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Mainly we did beaches. The morning of day one was spent at Lower Cheung Sha Beach, which has turned into a whitish sand beach instead of the black sand I remember. It was cloudy and gorgeous and we had a great time and to top it all off two bullocks wandered through at some point. I am glad we resisted the urge to eat at the famous South African restaurant and had a very nice Thai lunch instead. Topped off with a siesta.

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In the evening, we drove down to Mui Wo and wandered past Silvermine Beach where V and I talked about what it might be like to live here. I have changed enough to actually see it as a possibility despite being still too chicken to take the actual step. I claim it is because of the kids and inconvenience to the helpers and the commute but am I ready live in a place where there is no accessible cinema or clothing shops? Not just yet. V is though. And therein lies the difference.

We had lots of skirmishes on this trip, and V told me I need to learn to let go by which he means let it out and let go, but I am incapable, I need a furious and lengthy discussion and then closure. I guess if one of us is willing to let go, then maybe there’s hope. We had a dinner a deux at this open air place with the smoke from the barbeque around us and I had two glasses of wine and launched into a rant that mounted into a crescendo and then ran out of steam and ended in giggles. V suggested I have another glass.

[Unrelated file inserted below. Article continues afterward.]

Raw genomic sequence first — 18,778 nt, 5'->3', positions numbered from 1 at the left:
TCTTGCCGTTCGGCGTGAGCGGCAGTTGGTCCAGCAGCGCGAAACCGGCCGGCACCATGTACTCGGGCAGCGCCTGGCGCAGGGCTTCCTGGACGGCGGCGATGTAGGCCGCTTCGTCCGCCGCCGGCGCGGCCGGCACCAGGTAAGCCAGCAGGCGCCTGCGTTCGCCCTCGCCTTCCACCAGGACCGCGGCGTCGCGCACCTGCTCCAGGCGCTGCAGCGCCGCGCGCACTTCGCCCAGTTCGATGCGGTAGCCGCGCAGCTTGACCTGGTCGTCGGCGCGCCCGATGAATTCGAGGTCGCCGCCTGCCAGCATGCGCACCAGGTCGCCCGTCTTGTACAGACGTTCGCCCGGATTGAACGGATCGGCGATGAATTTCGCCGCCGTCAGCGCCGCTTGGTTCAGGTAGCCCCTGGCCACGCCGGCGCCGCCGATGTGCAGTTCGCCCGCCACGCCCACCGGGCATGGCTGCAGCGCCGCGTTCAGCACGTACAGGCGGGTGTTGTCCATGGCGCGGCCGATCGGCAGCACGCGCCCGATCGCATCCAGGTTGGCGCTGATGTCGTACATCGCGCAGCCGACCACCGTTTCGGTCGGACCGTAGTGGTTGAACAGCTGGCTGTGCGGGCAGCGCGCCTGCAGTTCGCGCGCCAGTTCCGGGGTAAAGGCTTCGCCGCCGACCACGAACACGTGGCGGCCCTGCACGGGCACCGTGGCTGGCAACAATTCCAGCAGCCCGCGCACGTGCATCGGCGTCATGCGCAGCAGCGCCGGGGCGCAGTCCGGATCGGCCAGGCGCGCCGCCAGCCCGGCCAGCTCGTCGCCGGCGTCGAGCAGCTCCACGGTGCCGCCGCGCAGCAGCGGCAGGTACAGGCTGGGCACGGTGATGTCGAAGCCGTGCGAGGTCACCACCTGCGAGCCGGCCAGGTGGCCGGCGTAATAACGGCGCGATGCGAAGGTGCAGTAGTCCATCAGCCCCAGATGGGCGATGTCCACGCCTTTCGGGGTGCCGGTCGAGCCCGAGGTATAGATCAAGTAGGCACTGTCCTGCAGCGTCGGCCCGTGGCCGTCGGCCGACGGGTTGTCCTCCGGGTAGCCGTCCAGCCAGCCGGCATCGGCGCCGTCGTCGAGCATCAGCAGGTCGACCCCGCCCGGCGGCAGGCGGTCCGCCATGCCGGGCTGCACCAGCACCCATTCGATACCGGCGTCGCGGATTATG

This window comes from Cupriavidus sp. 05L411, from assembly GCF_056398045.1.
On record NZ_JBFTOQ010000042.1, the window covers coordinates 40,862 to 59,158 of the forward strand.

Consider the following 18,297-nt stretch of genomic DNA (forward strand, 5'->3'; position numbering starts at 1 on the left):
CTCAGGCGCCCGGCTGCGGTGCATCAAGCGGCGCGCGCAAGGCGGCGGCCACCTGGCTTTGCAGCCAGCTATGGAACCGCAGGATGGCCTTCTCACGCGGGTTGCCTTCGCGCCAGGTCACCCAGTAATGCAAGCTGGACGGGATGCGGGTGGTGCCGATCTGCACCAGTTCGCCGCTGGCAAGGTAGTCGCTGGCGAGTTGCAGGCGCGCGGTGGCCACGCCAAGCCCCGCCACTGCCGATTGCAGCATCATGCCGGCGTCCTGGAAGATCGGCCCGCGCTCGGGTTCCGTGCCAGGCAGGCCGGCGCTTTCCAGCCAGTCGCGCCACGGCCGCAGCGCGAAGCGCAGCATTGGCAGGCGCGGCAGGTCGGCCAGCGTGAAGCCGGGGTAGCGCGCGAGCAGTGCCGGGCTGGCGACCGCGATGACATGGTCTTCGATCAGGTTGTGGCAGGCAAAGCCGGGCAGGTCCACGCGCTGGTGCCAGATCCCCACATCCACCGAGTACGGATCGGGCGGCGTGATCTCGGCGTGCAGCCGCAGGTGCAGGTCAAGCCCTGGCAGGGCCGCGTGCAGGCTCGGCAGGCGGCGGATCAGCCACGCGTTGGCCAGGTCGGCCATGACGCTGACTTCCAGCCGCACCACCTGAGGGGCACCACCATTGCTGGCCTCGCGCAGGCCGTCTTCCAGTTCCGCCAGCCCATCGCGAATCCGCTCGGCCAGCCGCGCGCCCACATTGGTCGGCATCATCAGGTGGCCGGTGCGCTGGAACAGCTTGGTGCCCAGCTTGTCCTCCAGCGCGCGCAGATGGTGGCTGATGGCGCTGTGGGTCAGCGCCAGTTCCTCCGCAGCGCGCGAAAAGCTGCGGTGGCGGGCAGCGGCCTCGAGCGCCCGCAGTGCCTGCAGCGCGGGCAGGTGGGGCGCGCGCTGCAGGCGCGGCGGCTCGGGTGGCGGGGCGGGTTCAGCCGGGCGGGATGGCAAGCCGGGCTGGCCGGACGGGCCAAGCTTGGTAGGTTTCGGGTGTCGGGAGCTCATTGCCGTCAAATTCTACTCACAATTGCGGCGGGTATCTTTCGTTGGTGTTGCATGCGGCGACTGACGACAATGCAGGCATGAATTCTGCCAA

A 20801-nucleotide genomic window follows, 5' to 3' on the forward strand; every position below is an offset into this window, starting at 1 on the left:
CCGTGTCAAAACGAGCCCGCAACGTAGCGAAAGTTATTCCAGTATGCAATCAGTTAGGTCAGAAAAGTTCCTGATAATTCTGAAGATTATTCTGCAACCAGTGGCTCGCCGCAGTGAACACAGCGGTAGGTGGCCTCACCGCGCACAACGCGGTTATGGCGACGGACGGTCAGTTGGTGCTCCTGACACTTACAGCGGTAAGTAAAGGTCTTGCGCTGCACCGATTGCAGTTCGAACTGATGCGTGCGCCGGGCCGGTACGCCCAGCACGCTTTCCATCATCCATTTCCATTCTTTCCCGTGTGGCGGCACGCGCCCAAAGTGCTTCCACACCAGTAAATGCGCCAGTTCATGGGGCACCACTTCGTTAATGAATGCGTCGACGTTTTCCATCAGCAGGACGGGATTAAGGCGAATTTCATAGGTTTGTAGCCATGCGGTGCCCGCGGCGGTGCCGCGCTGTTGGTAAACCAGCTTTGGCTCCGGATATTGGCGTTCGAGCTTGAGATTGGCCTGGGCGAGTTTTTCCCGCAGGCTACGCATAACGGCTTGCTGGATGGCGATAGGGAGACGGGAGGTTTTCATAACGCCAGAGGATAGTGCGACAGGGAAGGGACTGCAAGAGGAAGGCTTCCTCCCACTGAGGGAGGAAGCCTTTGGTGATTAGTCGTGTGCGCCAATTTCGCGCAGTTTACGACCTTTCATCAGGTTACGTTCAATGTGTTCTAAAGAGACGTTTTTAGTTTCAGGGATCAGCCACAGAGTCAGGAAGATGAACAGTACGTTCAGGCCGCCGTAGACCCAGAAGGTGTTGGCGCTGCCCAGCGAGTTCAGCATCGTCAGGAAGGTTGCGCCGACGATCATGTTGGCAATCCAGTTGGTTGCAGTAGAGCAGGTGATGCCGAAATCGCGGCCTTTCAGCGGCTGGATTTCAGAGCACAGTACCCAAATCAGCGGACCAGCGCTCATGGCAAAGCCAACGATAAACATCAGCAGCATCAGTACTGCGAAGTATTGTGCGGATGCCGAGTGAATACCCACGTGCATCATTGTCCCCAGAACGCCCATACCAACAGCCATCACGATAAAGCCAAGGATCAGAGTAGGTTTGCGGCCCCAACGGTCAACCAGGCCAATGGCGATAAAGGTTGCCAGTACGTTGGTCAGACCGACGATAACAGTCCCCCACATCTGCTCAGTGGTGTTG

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The next day it was back to the beach by way of a long drive through tempting-looking villages and past a correctional centre (which we noted did not have air conditioning). Pui O is a popular beach, with people kite-boarding and parasailing in the distance, but for the first time, I encountered truly dirty water. We stomped into the surf with plastic swirling at our ankles and it only got less disgusting when we were properly in. Lunch was at the most laidback place ever, very basic menu (but not prices) and self-service of sorts but not entirely friendly. I cannot for example understand people who don’t want people to touch their dogs but such people seem to be abundant in Hong Kong.

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I had the mother of all siestas in the afternoon, resisting V’s exhortations to join him on the couch and sprawling on the bed with Benji instead, and then there was a bit of chaos in the evening when it was time to leave and we couldn’t be ready accordingly to the schedule determined by V. It worked out in the end, and we were back home by 7 pm.

I could have done with a longer break, a week at least. I could have done with less fighting. But overall, this is the kind of holiday I need to have. Where there are no flights and time differences involved. Where there’s enough space for the helpers to come along and all of us to relax. Where the kids are not disoriented but basking in it all. Vacation at home for the win!